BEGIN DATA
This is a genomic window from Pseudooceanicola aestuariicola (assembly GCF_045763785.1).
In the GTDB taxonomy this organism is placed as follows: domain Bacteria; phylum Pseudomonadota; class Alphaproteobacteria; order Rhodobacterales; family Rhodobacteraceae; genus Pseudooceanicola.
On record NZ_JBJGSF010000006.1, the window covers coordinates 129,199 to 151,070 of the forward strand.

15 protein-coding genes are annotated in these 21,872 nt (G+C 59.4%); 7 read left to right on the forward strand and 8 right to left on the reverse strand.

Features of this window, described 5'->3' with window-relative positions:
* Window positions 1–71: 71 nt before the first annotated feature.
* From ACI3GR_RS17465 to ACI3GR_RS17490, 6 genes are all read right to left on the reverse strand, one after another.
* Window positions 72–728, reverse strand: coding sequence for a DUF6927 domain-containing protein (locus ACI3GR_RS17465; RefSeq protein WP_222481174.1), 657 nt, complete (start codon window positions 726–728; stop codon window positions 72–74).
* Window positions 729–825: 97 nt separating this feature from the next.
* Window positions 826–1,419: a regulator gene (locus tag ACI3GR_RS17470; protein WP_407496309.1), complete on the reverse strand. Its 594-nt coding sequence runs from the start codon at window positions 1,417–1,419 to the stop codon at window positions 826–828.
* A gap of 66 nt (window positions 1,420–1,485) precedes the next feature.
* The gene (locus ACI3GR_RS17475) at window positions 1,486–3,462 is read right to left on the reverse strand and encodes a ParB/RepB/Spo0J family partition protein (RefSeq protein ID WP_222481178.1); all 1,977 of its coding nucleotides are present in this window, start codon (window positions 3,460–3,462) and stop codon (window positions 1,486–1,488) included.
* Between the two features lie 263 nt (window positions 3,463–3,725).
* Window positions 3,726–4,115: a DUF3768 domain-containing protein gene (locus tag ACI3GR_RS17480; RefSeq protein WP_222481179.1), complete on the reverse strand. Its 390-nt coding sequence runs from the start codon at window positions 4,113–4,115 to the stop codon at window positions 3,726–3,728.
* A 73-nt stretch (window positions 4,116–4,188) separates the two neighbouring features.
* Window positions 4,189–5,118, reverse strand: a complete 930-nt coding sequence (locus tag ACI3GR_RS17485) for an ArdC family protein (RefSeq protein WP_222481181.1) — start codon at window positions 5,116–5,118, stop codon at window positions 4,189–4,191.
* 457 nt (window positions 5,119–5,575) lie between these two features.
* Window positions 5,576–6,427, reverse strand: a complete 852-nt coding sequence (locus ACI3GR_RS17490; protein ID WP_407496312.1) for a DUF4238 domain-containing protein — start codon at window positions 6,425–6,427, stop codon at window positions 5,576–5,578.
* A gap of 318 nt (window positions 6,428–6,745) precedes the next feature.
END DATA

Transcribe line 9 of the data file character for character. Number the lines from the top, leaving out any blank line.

* Window positions 729–825: 97 nt separating this feature from the next.